H1N1 strain lacks "virulent characteristics" of deadly 1918 virus, CDC notes
SATURDAY, May 2 (HealthDay News) -- The swine flu continued to spread across the United States on Saturday, as federal health officials reported there are now 160 confirmed cases in 21 states, with 13 hospitalizations and one death.
"We have information that this novel virus continues to spread with increasing cases and increased states affected, and we are acting actively and aggressively. Our highest priority is the health and safety of the American public," Dr. Anne Schuchat, interim deputy director for the science and public health program at the U.S. Centers for Disease Control and Prevention, said during a noon teleconference Saturday. "We have seen times when things appear to be getting better and then get worse again. With a new virus like this, we don't know how it's going to behave or change over time."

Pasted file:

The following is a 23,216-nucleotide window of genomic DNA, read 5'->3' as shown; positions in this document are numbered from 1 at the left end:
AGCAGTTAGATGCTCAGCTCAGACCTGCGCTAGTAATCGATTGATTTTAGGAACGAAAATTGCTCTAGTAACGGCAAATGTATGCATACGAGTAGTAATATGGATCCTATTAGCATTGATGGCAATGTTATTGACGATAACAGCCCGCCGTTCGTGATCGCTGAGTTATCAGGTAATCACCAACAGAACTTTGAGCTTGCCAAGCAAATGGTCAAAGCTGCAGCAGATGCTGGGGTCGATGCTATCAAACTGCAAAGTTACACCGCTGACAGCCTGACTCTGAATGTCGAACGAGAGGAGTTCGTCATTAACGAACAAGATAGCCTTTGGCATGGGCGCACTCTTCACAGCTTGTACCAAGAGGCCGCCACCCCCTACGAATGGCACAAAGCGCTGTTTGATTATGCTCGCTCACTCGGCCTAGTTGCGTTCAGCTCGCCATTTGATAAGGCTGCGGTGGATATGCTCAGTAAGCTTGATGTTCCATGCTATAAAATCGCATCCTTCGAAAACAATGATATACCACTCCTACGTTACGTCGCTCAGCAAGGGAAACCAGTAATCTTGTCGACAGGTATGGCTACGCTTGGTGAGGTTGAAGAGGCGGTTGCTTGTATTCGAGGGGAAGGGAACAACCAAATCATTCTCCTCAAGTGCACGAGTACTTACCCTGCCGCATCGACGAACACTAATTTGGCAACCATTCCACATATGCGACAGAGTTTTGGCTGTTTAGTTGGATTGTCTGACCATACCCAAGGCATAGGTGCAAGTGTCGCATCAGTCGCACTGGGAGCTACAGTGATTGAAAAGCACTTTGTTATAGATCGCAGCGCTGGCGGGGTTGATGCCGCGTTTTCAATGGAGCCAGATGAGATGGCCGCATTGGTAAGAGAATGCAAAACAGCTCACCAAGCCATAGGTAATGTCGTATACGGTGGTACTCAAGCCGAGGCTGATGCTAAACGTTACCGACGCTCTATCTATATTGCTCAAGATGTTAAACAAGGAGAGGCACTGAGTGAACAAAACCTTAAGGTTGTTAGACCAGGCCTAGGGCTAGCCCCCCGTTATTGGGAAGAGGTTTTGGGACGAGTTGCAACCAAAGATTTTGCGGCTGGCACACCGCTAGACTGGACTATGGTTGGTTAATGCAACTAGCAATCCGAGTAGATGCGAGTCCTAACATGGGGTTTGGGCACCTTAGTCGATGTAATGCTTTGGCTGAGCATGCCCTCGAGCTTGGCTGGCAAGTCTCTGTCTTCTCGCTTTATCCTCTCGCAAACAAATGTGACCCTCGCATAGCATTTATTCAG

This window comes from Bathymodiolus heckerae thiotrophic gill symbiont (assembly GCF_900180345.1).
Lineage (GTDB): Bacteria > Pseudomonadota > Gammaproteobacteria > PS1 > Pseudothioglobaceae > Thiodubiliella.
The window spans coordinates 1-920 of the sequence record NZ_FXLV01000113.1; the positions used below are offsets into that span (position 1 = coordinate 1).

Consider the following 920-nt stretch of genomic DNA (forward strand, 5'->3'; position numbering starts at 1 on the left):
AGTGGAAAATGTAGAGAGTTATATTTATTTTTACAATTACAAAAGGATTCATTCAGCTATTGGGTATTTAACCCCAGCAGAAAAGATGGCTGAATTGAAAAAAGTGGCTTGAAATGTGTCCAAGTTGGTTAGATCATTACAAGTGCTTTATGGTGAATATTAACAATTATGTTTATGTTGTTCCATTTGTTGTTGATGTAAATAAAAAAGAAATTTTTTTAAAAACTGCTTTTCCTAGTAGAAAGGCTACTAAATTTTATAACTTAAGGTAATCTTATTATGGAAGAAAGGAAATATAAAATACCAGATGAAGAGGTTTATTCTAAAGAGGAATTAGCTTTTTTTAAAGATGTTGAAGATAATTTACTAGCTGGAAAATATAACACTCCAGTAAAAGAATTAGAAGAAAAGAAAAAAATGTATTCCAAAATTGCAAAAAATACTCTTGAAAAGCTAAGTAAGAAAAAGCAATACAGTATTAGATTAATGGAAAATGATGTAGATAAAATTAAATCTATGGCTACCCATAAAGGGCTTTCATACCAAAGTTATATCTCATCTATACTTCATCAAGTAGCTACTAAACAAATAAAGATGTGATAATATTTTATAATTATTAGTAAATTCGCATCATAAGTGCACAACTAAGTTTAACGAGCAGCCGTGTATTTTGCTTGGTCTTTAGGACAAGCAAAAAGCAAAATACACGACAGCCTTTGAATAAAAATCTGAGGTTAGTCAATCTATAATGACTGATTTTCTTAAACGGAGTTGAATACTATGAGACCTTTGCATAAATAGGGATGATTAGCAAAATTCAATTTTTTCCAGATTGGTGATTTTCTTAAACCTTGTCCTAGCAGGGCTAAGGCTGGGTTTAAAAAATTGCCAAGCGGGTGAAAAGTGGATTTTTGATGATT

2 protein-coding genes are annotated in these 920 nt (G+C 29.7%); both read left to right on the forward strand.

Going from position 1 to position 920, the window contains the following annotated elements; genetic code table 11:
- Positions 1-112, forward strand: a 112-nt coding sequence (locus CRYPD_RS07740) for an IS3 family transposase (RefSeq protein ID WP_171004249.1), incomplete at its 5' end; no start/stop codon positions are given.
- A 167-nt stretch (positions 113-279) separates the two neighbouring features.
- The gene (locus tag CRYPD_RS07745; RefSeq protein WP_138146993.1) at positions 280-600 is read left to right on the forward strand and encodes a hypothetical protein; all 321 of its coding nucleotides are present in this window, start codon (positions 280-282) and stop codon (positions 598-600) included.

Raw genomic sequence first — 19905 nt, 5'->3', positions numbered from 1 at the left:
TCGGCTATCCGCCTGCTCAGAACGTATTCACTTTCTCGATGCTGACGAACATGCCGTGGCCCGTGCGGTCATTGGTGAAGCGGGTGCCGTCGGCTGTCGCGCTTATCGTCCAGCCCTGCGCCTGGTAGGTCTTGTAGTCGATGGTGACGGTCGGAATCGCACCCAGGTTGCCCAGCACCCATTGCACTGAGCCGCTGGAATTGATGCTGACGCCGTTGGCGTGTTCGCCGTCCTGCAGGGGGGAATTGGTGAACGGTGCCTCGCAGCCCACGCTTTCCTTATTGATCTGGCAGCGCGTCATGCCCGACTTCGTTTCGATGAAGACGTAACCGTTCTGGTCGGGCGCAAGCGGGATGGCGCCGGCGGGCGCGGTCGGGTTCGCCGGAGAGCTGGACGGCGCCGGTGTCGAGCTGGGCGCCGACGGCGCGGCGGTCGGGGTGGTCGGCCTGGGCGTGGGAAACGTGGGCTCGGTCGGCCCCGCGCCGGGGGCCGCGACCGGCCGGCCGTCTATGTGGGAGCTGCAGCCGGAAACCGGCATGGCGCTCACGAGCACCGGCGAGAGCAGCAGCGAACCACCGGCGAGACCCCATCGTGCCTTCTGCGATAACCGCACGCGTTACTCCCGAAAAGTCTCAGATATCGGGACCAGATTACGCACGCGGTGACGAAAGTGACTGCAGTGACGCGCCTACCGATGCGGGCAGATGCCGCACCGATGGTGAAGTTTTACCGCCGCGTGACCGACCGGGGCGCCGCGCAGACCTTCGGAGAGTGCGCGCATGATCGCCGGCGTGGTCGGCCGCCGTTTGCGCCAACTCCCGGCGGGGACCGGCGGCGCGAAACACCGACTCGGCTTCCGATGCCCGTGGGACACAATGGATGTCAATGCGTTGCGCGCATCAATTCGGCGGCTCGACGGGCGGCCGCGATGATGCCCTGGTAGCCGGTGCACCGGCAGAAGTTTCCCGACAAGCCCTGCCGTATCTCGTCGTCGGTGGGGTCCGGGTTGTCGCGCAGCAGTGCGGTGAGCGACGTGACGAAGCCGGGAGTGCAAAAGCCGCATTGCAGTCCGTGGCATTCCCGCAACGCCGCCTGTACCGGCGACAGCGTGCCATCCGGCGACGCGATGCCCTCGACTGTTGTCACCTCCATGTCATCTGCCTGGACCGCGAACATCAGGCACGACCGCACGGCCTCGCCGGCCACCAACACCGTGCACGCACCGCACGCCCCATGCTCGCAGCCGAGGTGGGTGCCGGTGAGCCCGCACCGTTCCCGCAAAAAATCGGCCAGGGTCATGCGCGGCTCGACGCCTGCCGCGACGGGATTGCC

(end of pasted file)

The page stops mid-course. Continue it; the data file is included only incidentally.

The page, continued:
Since schools are the focus of many outbreaks, the CDC has issued new recommendations for school closings. Because children may shed the virus longer than adults, the CDC is now recommending that affected schools remain closed for two week instead of one week, Schuchat said. Although, what any community decides to do is up to them and their own analysis of the situation, she added.
Meanwhile, the scope of the swine flu outbreak in Mexico might not be as great as once thought and the number of new cases appear to be leveling off.
As of Saturday morning, there were 443 confirmed cases in Mexico, according to the Associated Press.
On Friday, The New York Times reported that only 397 of 908 suspected cases that were tested turned out to actually be the H1N1 virus. Sixteen of those people have died.
Mexico had reported about 2,500 suspected cases as of Friday, but the real numbers could be half of that if further testing follows the same pattern, the Times reported.
All rights reserved